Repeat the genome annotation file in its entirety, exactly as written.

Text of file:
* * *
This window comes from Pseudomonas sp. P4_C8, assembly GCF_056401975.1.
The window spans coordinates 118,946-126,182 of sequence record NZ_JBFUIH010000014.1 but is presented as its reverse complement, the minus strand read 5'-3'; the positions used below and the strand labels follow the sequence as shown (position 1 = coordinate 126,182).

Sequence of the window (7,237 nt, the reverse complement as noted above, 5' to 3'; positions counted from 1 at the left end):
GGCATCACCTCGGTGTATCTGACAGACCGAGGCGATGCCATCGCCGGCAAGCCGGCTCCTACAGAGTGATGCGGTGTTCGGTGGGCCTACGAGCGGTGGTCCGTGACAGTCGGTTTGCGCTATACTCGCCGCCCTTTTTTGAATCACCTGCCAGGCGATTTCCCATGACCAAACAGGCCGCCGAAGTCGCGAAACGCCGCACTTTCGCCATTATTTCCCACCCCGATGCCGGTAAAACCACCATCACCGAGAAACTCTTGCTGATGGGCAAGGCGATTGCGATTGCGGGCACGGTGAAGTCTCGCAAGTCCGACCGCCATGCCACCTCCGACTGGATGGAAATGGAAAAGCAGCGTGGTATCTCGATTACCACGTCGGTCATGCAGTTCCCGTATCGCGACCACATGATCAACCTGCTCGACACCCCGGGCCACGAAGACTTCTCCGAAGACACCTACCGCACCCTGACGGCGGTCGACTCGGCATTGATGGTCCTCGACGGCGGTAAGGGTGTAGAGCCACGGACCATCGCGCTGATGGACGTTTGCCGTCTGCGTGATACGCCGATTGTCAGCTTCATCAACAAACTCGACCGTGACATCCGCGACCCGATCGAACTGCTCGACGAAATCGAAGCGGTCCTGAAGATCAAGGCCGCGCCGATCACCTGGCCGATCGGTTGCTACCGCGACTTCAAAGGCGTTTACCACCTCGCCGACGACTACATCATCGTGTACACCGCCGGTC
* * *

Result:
This window comes from Pseudomonas sp. P4_C8, assembly GCF_056401975.1.
The window spans coordinates 118,946-126,182 of sequence record NZ_JBFUIH010000014.1 but is presented as its reverse complement, the minus strand read 5'-3'; the positions used below and the strand labels follow the sequence as shown (position 1 = coordinate 126,182).

Sequence of the window (7,237 nt, the reverse complement as noted above, 5' to 3'; positions counted from 1 at the left end):
GGCATCACCTCGGTGTATCTGACAGACCGAGGCGATGCCATCGCCGGCAAGCCGGCTCCTACAGAGTGATGCGGTGTTCGGTGGGCCTACGAGCGGTGGTCCGTGACAGTCGGTTTGCGCTATACTCGCCGCCCTTTTTTGAATCACCTGCCAGGCGATTTCCCATGACCAAACAGGCCGCCGAAGTCGCGAAACGCCGCACTTTCGCCATTATTTCCCACCCCGATGCCGGTAAAACCACCATCACCGAGAAACTCTTGCTGATGGGCAAGGCGATTGCGATTGCGGGCACGGTGAAGTCTCGCAAGTCCGACCGCCATGCCACCTCCGACTGGATGGAAATGGAAAAGCAGCGTGGTATCTCGATTACCACGTCGGTCATGCAGTTCCCGTATCGCGACCACATGATCAACCTGCTCGACACCCCGGGCCACGAAGACTTCTCCGAAGACACCTACCGCACCCTGACGGCGGTCGACTCGGCATTGATGGTCCTCGACGGCGGTAAGGGTGTAGAGCCACGGACCATCGCGCTGATGGACGTTTGCCGTCTGCGTGATACGCCGATTGTCAGCTTCATCAACAAACTCGACCGTGACATCCGCGACCCGATCGAACTGCTCGACGAAATCGAAGCGGTCCTGAAGATCAAGGCCGCGCCGATCACCTGGCCGATCGGTTGCTACCGCGACTTCAAAGGCGTTTACCACCTCGCCGACGACTACATCATCGTGTACACCGCCGGTC